A couple days later, as the symptoms of the flu subsided, I remembered an associate of mine, a now retired music teacher with whom I had worked when I was still a sheltered elementary school music teacher making a modest living on the Peninsula, before all this homelessness ensued.   He had earlier said that if I could choose a spot outside of the State of California where the rents would be cheaper and I could conceivably live off of my Social Security, he would spot me the one-way ticket.

The rest of my story I have told.  Here, there, and elsewhere.  Within forty-eight hours, I had rented a room at Friendship Square on a temporary basis.  Three days later I signed a one year lease on an apartment that would have rented for $900 in Berkeley, and was only $275 in Moscow, Idaho.  I alighted upon the city of my birth for the first time in sixty-three years — a city that I knew nothing about whatsoever, other than the fact that I was born here.   Three weeks later, I applied for a part time job and was hired — after years of being considered unemployable and mentally incapable of working in the State of California. 

I only later learned that Idaho Repertory Theatre was founded in this city on the year I was born, and that the Lionel Hampton School of Music sports a city-wide jazz festival every year here — in the town where I was born.  I only later walked through one of the city gates, and saw the city proudly proclaiming itself: “The Heart of the Arts.”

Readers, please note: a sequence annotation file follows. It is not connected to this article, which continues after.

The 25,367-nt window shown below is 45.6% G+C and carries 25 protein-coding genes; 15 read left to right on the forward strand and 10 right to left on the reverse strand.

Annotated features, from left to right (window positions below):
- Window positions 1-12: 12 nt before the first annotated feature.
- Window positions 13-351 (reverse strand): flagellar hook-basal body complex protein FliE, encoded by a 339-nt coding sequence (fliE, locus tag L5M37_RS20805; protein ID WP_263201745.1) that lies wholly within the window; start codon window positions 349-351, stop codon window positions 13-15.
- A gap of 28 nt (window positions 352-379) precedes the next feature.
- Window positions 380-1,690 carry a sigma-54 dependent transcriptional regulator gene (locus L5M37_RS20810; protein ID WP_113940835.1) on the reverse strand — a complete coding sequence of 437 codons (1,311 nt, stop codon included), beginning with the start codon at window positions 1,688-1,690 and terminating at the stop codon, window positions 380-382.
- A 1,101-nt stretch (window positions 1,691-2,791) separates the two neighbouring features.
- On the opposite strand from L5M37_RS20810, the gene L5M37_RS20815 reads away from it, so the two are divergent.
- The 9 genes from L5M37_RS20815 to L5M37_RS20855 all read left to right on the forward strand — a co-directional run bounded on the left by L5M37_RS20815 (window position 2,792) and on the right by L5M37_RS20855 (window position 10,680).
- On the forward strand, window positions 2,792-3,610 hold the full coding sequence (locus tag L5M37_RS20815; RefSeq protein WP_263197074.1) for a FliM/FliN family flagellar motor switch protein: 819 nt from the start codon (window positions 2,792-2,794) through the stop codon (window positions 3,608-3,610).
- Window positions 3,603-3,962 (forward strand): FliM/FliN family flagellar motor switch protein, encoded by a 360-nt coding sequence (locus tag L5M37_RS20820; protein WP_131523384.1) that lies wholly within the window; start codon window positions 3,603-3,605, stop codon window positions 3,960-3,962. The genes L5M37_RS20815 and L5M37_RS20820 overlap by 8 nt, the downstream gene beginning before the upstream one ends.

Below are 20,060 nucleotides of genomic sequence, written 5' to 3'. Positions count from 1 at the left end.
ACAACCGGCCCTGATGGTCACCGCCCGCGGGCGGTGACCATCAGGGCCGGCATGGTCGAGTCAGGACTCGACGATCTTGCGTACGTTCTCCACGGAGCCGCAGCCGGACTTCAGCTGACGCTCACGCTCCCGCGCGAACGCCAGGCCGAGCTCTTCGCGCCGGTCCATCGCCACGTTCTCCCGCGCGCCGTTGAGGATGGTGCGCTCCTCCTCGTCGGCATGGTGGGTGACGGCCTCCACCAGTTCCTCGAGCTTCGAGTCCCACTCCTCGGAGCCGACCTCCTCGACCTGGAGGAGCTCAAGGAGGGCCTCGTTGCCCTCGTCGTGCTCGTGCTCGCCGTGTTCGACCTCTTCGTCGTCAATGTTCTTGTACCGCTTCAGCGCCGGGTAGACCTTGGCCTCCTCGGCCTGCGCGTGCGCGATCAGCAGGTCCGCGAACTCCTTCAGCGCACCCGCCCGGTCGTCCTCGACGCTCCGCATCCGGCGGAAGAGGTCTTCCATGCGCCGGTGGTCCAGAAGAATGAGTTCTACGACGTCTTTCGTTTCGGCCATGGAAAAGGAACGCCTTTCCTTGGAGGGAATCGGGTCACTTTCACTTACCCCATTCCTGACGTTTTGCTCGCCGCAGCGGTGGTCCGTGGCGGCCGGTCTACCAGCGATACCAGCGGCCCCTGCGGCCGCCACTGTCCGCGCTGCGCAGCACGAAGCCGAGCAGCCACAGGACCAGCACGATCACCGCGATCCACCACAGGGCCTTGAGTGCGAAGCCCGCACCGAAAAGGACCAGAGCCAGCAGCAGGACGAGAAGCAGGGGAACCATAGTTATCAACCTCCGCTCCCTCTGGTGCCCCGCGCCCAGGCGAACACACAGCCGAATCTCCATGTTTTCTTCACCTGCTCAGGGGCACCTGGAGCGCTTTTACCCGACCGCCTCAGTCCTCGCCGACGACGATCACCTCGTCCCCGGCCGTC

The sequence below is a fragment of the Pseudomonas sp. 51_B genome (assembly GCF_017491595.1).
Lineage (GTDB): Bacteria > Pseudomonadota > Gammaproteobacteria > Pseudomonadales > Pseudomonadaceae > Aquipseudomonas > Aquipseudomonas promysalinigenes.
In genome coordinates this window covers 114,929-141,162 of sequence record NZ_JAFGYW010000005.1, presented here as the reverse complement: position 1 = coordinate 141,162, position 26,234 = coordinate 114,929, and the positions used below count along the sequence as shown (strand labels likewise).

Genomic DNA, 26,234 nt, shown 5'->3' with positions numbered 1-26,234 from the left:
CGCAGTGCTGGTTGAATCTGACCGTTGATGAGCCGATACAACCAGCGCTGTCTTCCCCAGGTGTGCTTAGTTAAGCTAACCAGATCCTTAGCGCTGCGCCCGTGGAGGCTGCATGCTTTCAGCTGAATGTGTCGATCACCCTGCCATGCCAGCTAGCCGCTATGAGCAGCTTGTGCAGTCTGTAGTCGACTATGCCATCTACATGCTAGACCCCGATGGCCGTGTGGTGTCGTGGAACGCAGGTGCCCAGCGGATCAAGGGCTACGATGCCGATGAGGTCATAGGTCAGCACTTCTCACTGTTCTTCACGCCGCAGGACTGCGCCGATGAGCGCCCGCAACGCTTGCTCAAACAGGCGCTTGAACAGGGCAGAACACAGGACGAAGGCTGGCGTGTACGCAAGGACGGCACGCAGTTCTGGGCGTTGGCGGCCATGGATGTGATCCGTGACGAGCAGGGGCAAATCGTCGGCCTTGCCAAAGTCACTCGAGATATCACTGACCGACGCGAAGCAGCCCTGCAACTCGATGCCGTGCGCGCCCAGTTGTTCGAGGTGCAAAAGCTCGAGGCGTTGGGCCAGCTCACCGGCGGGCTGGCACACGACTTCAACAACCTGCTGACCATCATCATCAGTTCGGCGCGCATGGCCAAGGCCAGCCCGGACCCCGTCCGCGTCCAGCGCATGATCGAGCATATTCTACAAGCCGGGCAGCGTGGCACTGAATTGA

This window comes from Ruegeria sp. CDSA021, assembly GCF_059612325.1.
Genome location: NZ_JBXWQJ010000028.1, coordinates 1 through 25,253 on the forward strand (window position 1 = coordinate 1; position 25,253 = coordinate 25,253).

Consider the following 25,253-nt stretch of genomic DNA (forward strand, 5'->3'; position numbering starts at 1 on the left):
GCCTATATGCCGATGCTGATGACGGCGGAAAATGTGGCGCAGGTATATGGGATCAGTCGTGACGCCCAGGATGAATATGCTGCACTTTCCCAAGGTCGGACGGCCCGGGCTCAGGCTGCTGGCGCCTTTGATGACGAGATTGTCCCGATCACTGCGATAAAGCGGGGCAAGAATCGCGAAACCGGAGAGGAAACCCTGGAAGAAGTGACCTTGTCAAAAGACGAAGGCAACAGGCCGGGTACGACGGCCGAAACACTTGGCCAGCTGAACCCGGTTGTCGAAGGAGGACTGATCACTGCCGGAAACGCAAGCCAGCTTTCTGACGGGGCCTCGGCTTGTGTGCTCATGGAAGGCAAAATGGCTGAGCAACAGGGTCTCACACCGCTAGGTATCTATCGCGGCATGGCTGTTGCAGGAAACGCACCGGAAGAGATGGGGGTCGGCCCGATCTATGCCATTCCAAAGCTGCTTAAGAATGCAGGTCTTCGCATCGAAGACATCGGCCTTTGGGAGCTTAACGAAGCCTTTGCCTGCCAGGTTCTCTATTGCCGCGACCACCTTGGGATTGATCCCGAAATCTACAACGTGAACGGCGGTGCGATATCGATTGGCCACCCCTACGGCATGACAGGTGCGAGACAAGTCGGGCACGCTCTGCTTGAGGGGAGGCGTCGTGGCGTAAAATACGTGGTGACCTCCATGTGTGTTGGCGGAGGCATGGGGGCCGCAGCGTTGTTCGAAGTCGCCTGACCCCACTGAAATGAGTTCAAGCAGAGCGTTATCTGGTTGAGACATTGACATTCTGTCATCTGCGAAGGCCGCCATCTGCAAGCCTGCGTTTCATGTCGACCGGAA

I’m not going to ask you to believe in God, if you don’t already, after having read these words.  The word “God” after all, is only a word.  If you ask ten people the meaning of that Word, you are likely to get ten different answers.  I know what I believe, and you probably do too.

But I will ask you to believe that my life has meaning — and purpose.  If you can help me in any way to move that purpose forward, please do. I’ve been sleeping in gutters for almost half of my adult life.  That I did not die a meaningless death on the streets of Berkeley is an absolute miracle.   I have written a full-length musical about homelessness since I have been off the streets, in addition to numerous blogs, and five articles published in Street Spirit.   If you can help me in any way with the money I need to make a demo recording of three songs from my musical, please believe me:

giving-is-easy-620

That one has got to be true.  After all, Somebody gave pretty easily — once I finally, earnestly asked.

Please donate to Eden in Babylon.
Anything Helps – God Bless!